The Battle of Neuve Chapelle was fought between 10-13 March 1915 and was originally intended to comprise part of a wider Allied offensive in the Artois region. However, Neuve Chapelle was launched as a distinct action in its own right owing to the late arrival of relieving British troops for Ypres, due to the redirection of effort towards Gallipoli.
The decision to attack Neuve Chapelle, situated north of La Bassee and west of Lille in north-west France, was Sir John French’s, Commander-in-Chief of the British Expeditionary Force (BEF). Whilst Neuve Chapelle was to form the initial target of the assault, French (pictured right) intended to capture the village at Aubers a mile to the east and to press the German defence of Lille. In achieving these aims French wished to reduce the small German salient near Neuve Chapelle.
Douglas Haig’s First Army was to lead the attack. Four divisions totalling 40,000 men were committed along a 3 km front at 7.30am on the 10 March. The infantry advance was preceded by a concentrated 35 minute artillery bombardment launched from 342 guns across a 2,000 yard line. This bombardment would be directed in part by 85 reconnaissance aircraft from the Royal Flying Corps (RFC).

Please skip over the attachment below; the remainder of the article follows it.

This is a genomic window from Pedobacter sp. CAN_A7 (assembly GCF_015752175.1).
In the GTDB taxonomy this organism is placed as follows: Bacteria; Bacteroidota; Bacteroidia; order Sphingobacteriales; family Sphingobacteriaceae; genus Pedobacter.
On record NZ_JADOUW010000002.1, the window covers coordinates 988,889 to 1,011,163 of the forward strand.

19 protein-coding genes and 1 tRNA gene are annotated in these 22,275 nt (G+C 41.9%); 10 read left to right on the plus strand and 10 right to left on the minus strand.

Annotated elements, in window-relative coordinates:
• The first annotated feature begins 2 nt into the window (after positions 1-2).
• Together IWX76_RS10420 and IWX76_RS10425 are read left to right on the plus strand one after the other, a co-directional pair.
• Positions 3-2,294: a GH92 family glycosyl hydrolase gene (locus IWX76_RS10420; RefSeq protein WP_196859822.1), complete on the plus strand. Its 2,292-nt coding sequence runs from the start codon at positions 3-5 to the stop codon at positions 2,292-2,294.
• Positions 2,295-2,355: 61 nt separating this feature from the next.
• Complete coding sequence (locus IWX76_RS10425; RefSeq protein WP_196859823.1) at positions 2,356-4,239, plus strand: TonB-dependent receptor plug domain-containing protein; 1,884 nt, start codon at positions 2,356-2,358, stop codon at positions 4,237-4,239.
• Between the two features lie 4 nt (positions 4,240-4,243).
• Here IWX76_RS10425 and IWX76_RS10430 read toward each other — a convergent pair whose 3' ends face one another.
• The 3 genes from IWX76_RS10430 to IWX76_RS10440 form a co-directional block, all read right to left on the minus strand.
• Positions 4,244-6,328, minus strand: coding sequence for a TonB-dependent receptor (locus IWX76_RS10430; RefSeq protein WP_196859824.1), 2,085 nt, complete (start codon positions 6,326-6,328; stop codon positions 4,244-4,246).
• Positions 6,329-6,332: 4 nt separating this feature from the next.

Carefully co-ordinated attacks which often involved hand-to-hand fighting by British and Indian infantry were successful in quickly breaking through a section of the German line secured by only a single division of Crown Prince Rupprecht’s Sixth Army around the village of Neuve Chapelle. In just four hours the village was taken and secured. However, having achieved a real gain in the capture of the village, supply and communication problems began to plague Haig’s troops.
Rupprecht dispatched reserves to Neuve Chapelle, launching a counter-attack on 12 March. Nevertheless, the British troops managed to hold their gains which consisted of some 2 km of ground originally lost in October 1914, but further progress towards Aubers, which had escaped artillery bombardment and where the front line wire was thus undamaged, proved impossible to take. Of the 1,000 troops who attacked Aubers, none survived and the attack was consequently halted on the 13 March.
Allied casualties during this battle were high totalling 11,200 (7,000 British, 4,200 Indian). The losses among the German Sixth Army were roughly similar, although 1,200 German troops were taken prisoner by the British.
Sir John French blamed a shortage of artillery shells for the lack of success beyond the initial advance, intending to stockpile greater quantities for use in future preliminary bombardments. However, in extending the duration of such bombardments the vital element of surprise was lost, giving the Germans valuable additional time in which to rush reserves to the site of the bombardment.
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